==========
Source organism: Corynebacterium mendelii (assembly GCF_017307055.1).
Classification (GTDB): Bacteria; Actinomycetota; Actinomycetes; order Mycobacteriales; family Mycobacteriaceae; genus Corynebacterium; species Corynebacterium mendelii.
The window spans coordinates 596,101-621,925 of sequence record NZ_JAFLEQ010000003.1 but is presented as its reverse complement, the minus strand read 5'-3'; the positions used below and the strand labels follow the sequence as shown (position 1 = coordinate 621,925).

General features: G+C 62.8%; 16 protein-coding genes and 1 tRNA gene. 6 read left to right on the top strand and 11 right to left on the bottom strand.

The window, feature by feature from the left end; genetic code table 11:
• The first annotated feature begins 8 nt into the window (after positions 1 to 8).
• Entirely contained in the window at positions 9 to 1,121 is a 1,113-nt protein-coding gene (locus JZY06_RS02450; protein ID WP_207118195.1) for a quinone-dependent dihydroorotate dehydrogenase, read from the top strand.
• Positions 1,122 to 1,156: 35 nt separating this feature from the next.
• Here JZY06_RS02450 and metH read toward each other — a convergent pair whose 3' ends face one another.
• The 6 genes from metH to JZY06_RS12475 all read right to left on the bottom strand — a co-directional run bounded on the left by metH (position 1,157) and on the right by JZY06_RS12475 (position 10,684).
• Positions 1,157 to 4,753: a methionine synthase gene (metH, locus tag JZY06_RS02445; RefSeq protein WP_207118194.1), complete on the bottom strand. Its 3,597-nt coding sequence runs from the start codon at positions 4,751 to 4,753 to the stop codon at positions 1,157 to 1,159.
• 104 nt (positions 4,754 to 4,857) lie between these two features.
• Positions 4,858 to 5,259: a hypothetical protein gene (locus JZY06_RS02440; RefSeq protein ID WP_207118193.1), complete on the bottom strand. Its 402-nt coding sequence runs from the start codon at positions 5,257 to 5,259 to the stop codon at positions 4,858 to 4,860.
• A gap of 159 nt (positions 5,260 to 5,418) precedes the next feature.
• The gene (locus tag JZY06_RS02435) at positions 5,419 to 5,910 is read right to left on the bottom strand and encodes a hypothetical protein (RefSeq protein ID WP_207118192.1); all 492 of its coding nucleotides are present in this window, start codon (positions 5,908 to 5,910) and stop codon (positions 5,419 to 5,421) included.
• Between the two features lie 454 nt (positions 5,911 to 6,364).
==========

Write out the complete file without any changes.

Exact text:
Source organism: Corynebacterium mendelii (assembly GCF_017307055.1).
Classification (GTDB): Bacteria; Actinomycetota; Actinomycetes; order Mycobacteriales; family Mycobacteriaceae; genus Corynebacterium; species Corynebacterium mendelii.
The window spans coordinates 596,101-621,925 of sequence record NZ_JAFLEQ010000003.1 but is presented as its reverse complement, the minus strand read 5'-3'; the positions used below and the strand labels follow the sequence as shown (position 1 = coordinate 621,925).

General features: G+C 62.8%; 16 protein-coding genes and 1 tRNA gene. 6 read left to right on the top strand and 11 right to left on the bottom strand.

The window, feature by feature from the left end; genetic code table 11:
• The first annotated feature begins 8 nt into the window (after positions 1 to 8).
• Entirely contained in the window at positions 9 to 1,121 is a 1,113-nt protein-coding gene (locus JZY06_RS02450; protein ID WP_207118195.1) for a quinone-dependent dihydroorotate dehydrogenase, read from the top strand.
• Positions 1,122 to 1,156: 35 nt separating this feature from the next.
• Here JZY06_RS02450 and metH read toward each other — a convergent pair whose 3' ends face one another.
• The 6 genes from metH to JZY06_RS12475 all read right to left on the bottom strand — a co-directional run bounded on the left by metH (position 1,157) and on the right by JZY06_RS12475 (position 10,684).
• Positions 1,157 to 4,753: a methionine synthase gene (metH, locus tag JZY06_RS02445; RefSeq protein WP_207118194.1), complete on the bottom strand. Its 3,597-nt coding sequence runs from the start codon at positions 4,751 to 4,753 to the stop codon at positions 1,157 to 1,159.
• 104 nt (positions 4,754 to 4,857) lie between these two features.
• Positions 4,858 to 5,259: a hypothetical protein gene (locus JZY06_RS02440; RefSeq protein ID WP_207118193.1), complete on the bottom strand. Its 402-nt coding sequence runs from the start codon at positions 5,257 to 5,259 to the stop codon at positions 4,858 to 4,860.
• A gap of 159 nt (positions 5,260 to 5,418) precedes the next feature.
• The gene (locus tag JZY06_RS02435) at positions 5,419 to 5,910 is read right to left on the bottom strand and encodes a hypothetical protein (RefSeq protein ID WP_207118192.1); all 492 of its coding nucleotides are present in this window, start codon (positions 5,908 to 5,910) and stop codon (positions 5,419 to 5,421) included.
• Between the two features lie 454 nt (positions 5,911 to 6,364).